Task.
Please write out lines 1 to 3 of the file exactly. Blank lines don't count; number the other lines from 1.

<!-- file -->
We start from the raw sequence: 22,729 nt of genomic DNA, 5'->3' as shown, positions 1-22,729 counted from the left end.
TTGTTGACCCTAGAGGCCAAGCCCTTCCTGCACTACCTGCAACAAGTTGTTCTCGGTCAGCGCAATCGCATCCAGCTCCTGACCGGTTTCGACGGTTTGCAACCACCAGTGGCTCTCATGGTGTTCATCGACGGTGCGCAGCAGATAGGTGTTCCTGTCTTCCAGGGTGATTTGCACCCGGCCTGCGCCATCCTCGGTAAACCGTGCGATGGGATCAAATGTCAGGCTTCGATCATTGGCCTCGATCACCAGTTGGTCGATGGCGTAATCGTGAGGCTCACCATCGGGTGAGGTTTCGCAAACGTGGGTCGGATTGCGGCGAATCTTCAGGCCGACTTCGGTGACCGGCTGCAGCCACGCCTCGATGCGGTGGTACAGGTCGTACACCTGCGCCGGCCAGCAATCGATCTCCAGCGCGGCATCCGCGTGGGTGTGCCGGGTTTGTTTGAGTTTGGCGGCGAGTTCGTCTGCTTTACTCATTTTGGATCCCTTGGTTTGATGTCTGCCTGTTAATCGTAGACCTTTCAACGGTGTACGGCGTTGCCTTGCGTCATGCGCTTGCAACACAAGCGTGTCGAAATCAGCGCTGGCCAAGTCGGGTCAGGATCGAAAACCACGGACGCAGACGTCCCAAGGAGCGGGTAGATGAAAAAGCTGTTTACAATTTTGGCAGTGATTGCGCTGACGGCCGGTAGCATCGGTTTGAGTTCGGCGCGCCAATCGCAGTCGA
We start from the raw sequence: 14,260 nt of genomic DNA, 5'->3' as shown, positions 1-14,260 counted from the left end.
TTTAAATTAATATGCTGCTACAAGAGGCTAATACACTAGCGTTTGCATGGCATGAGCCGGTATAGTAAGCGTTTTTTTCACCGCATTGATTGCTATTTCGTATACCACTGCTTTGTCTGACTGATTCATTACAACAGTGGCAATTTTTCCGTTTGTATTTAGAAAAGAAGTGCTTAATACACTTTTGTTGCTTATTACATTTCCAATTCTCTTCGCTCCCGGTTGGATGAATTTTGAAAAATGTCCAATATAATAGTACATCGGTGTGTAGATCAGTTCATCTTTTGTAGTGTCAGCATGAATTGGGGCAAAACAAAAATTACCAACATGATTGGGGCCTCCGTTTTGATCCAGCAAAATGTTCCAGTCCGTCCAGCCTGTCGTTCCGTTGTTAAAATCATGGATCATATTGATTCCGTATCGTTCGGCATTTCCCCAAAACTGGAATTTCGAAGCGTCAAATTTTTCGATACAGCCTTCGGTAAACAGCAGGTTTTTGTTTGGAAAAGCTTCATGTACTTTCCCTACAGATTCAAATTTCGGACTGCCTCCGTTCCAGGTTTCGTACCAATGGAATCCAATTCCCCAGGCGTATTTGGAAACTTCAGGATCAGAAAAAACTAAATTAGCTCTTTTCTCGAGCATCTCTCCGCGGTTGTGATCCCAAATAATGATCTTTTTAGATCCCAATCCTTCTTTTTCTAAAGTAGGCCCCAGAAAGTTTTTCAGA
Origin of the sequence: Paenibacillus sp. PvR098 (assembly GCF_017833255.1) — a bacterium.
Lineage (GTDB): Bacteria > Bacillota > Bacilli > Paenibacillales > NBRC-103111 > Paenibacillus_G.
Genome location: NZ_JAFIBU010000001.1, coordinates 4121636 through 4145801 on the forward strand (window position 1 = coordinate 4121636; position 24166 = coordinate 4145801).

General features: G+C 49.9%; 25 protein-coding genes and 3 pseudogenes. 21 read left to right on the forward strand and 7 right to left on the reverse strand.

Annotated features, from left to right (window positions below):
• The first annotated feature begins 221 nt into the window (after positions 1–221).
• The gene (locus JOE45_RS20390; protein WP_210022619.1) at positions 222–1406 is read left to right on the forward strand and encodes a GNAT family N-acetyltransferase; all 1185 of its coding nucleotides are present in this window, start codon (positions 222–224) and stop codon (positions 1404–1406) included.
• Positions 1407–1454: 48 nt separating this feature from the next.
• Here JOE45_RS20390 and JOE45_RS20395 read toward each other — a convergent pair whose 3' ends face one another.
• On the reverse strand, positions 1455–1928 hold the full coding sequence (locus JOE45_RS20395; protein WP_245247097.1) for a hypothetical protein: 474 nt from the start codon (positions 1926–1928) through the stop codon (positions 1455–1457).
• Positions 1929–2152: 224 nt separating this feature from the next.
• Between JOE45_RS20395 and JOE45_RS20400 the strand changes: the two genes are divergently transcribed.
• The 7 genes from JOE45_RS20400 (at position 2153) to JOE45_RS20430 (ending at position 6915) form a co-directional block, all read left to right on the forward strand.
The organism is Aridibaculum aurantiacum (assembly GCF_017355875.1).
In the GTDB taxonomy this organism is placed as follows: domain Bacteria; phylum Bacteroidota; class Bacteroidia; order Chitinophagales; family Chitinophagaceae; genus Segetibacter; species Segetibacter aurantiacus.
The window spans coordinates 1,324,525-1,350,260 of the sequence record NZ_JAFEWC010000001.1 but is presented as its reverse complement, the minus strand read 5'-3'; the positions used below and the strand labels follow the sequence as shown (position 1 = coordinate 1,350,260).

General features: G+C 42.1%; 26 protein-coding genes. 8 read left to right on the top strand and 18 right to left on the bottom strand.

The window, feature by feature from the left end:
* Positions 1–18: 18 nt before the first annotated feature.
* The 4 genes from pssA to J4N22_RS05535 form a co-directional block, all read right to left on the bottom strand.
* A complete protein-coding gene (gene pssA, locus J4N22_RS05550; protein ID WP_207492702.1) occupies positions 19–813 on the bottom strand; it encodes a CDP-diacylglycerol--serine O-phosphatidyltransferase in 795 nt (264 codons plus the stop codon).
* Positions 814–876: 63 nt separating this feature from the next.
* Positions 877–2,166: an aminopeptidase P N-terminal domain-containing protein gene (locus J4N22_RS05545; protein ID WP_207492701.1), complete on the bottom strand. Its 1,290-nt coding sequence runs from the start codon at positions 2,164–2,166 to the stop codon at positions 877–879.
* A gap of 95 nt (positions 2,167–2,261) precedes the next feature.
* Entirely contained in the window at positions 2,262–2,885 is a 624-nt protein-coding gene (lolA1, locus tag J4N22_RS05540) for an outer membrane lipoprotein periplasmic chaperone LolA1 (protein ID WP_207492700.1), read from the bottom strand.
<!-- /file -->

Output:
We start from the raw sequence: 22,729 nt of genomic DNA, 5'->3' as shown, positions 1-22,729 counted from the left end.
TTGTTGACCCTAGAGGCCAAGCCCTTCCTGCACTACCTGCAACAAGTTGTTCTCGGTCAGCGCAATCGCATCCAGCTCCTGACCGGTTTCGACGGTTTGCAACCACCAGTGGCTCTCATGGTGTTCATCGACGGTGCGCAGCAGATAGGTGTTCCTGTCTTCCAGGGTGATTTGCACCCGGCCTGCGCCATCCTCGGTAAACCGTGCGATGGGATCAAATGTCAGGCTTCGATCATTGGCCTCGATCACCAGTTGGTCGATGGCGTAATCGTGAGGCTCACCATCGGGTGAGGTTTCGCAAACGTGGGTCGGATTGCGGCGAATCTTCAGGCCGACTTCGGTGACCGGCTGCAGCCACGCCTCGATGCGGTGGTACAGGTCGTACACCTGCGCCGGCCAGCAATCGATCTCCAGCGCGGCATCCGCGTGGGTGTGCCGGGTTTGTTTGAGTTTGGCGGCGAGTTCGTCTGCTTTACTCATTTTGGATCCCTTGGTTTGATGTCTGCCTGTTAATCGTAGACCTTTCAACGGTGTACGGCGTTGCCTTGCGTCATGCGCTTGCAACACAAGCGTGTCGAAATCAGCGCTGGCCAAGTCGGGTCAGGATCGAAAACCACGGACGCAGACGTCCCAAGGAGCGGGTAGATGAAAAAGCTGTTTACAATTTTGGCAGTGATTGCGCTGACGGCCGGTAGCATCGGTTTGAGTTCGGCGCGCCAATCGCAGTCGA
We start from the raw sequence: 14,260 nt of genomic DNA, 5'->3' as shown, positions 1-14,260 counted from the left end.